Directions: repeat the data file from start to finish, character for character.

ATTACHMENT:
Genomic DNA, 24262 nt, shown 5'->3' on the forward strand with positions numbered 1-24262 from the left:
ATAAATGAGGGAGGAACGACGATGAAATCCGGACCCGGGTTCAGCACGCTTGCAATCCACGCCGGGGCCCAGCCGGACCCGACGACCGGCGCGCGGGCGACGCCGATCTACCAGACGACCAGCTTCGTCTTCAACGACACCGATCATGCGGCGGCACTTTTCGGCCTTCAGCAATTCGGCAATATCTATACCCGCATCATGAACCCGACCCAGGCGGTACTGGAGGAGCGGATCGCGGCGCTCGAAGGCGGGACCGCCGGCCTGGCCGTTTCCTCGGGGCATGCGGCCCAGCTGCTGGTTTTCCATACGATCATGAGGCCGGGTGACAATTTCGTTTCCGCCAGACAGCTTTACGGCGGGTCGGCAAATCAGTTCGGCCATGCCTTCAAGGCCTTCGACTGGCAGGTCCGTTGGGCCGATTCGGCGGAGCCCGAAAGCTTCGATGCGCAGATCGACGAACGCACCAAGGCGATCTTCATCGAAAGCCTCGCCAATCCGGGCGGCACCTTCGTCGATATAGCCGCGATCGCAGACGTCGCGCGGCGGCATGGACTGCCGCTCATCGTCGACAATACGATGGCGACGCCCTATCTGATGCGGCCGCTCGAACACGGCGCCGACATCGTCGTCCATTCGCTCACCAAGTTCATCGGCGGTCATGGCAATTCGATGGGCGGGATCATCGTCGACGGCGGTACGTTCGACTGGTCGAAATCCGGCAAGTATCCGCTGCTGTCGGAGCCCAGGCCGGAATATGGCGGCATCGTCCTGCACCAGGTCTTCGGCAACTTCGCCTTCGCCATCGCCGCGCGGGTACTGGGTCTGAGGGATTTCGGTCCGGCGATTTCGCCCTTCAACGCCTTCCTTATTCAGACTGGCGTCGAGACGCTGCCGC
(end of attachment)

Genomic DNA, 24262 nt, shown 5'->3' on the forward strand with positions numbered 1-24262 from the left:
ATAAATGAGGGAGGAACGACGATGAAATCCGGACCCGGGTTCAGCACGCTTGCAATCCACGCCGGGGCCCAGCCGGACCCGACGACCGGCGCGCGGGCGACGCCGATCTACCAGACGACCAGCTTCGTCTTCAACGACACCGATCATGCGGCGGCACTTTTCGGCCTTCAGCAATTCGGCAATATCTATACCCGCATCATGAACCCGACCCAGGCGGTACTGGAGGAGCGGATCGCGGCGCTCGAAGGCGGGACCGCCGGCCTGGCCGTTTCCTCGGGGCATGCGGCCCAGCTGCTGGTTTTCCATACGATCATGAGGCCGGGTGACAATTTCGTTTCCGCCAGACAGCTTTACGGCGGGTCGGCAAATCAGTTCGGCCATGCCTTCAAGGCCTTCGACTGGCAGGTCCGTTGGGCCGATTCGGCGGAGCCCGAAAGCTTCGATGCGCAGATCGACGAACGCACCAAGGCGATCTTCATCGAAAGCCTCGCCAATCCGGGCGGCACCTTCGTCGATATAGCCGCGATCGCAGACGTCGCGCGGCGGCATGGACTGCCGCTCATCGTCGACAATACGATGGCGACGCCCTATCTGATGCGGCCGCTCGAACACGGCGCCGACATCGTCGTCCATTCGCTCACCAAGTTCATCGGCGGTCATGGCAATTCGATGGGCGGGATCATCGTCGACGGCGGTACGTTCGACTGGTCGAAATCCGGCAAGTATCCGCTGCTGTCGGAGCCCAGGCCGGAATATGGCGGCATCGTCCTGCACCAGGTCTTCGGCAACTTCGCCTTCGCCATCGCCGCGCGGGTACTGGGTCTGAGGGATTTCGGTCCGGCGATTTCGCCCTTCAACGCCTTCCTTATTCAGACTGGCGTCGAGACGCTGCCGC